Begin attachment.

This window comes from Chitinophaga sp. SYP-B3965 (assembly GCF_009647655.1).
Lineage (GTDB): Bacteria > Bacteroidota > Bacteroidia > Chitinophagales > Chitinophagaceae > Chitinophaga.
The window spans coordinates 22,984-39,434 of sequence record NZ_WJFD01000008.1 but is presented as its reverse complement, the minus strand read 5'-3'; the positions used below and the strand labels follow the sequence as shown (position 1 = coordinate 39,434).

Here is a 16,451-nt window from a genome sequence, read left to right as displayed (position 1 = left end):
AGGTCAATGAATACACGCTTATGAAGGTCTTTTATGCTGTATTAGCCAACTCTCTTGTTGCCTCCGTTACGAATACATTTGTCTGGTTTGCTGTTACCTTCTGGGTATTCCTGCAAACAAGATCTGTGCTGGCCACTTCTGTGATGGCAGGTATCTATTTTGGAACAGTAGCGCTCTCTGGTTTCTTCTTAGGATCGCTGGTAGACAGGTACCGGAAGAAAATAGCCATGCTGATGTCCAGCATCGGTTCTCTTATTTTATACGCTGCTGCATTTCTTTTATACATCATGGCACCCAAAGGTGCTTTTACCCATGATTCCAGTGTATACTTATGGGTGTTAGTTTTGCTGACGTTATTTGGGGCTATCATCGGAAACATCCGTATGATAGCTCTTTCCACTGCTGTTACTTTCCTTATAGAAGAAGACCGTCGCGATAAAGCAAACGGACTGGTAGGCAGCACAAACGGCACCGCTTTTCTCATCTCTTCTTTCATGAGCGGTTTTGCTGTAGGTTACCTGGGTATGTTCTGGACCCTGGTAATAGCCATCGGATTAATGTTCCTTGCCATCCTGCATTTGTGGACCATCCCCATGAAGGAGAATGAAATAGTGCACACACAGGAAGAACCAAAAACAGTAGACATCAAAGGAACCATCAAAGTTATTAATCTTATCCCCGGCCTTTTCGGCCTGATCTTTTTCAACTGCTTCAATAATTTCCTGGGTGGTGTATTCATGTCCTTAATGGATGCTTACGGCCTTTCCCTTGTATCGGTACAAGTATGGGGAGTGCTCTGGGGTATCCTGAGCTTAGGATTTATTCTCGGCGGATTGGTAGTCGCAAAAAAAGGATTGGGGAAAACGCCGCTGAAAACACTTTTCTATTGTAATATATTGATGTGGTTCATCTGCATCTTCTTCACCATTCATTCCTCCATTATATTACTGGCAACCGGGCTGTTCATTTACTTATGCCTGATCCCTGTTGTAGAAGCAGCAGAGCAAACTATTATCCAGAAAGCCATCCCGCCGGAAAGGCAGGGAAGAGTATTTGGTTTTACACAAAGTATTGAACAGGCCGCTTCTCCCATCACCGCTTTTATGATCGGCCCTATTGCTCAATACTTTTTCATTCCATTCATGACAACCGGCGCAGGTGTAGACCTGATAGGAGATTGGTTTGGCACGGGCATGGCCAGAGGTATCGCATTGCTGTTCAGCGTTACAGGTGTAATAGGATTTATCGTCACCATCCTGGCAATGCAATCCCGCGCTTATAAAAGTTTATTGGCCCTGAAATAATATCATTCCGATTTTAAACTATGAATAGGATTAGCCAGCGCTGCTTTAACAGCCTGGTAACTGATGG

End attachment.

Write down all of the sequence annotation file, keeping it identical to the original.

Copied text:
This window comes from Chitinophaga sp. SYP-B3965 (assembly GCF_009647655.1).
Lineage (GTDB): Bacteria > Bacteroidota > Bacteroidia > Chitinophagales > Chitinophagaceae > Chitinophaga.
The window spans coordinates 22,984-39,434 of sequence record NZ_WJFD01000008.1 but is presented as its reverse complement, the minus strand read 5'-3'; the positions used below and the strand labels follow the sequence as shown (position 1 = coordinate 39,434).

Here is a 16,451-nt window from a genome sequence, read left to right as displayed (position 1 = left end):
AGGTCAATGAATACACGCTTATGAAGGTCTTTTATGCTGTATTAGCCAACTCTCTTGTTGCCTCCGTTACGAATACATTTGTCTGGTTTGCTGTTACCTTCTGGGTATTCCTGCAAACAAGATCTGTGCTGGCCACTTCTGTGATGGCAGGTATCTATTTTGGAACAGTAGCGCTCTCTGGTTTCTTCTTAGGATCGCTGGTAGACAGGTACCGGAAGAAAATAGCCATGCTGATGTCCAGCATCGGTTCTCTTATTTTATACGCTGCTGCATTTCTTTTATACATCATGGCACCCAAAGGTGCTTTTACCCATGATTCCAGTGTATACTTATGGGTGTTAGTTTTGCTGACGTTATTTGGGGCTATCATCGGAAACATCCGTATGATAGCTCTTTCCACTGCTGTTACTTTCCTTATAGAAGAAGACCGTCGCGATAAAGCAAACGGACTGGTAGGCAGCACAAACGGCACCGCTTTTCTCATCTCTTCTTTCATGAGCGGTTTTGCTGTAGGTTACCTGGGTATGTTCTGGACCCTGGTAATAGCCATCGGATTAATGTTCCTTGCCATCCTGCATTTGTGGACCATCCCCATGAAGGAGAATGAAATAGTGCACACACAGGAAGAACCAAAAACAGTAGACATCAAAGGAACCATCAAAGTTATTAATCTTATCCCCGGCCTTTTCGGCCTGATCTTTTTCAACTGCTTCAATAATTTCCTGGGTGGTGTATTCATGTCCTTAATGGATGCTTACGGCCTTTCCCTTGTATCGGTACAAGTATGGGGAGTGCTCTGGGGTATCCTGAGCTTAGGATTTATTCTCGGCGGATTGGTAGTCGCAAAAAAAGGATTGGGGAAAACGCCGCTGAAAACACTTTTCTATTGTAATATATTGATGTGGTTCATCTGCATCTTCTTCACCATTCATTCCTCCATTATATTACTGGCAACCGGGCTGTTCATTTACTTATGCCTGATCCCTGTTGTAGAAGCAGCAGAGCAAACTATTATCCAGAAAGCCATCCCGCCGGAAAGGCAGGGAAGAGTATTTGGTTTTACACAAAGTATTGAACAGGCCGCTTCTCCCATCACCGCTTTTATGATCGGCCCTATTGCTCAATACTTTTTCATTCCATTCATGACAACCGGCGCAGGTGTAGACCTGATAGGAGATTGGTTTGGCACGGGCATGGCCAGAGGTATCGCATTGCTGTTCAGCGTTACAGGTGTAATAGGATTTATCGTCACCATCCTGGCAATGCAATCCCGCGCTTATAAAAGTTTATTGGCCCTGAAATAATATCATTCCGATTTTAAACTATGAATAGGATTAGCCAGCGCTGCTTTAACAGCCTGGTAACTGATGG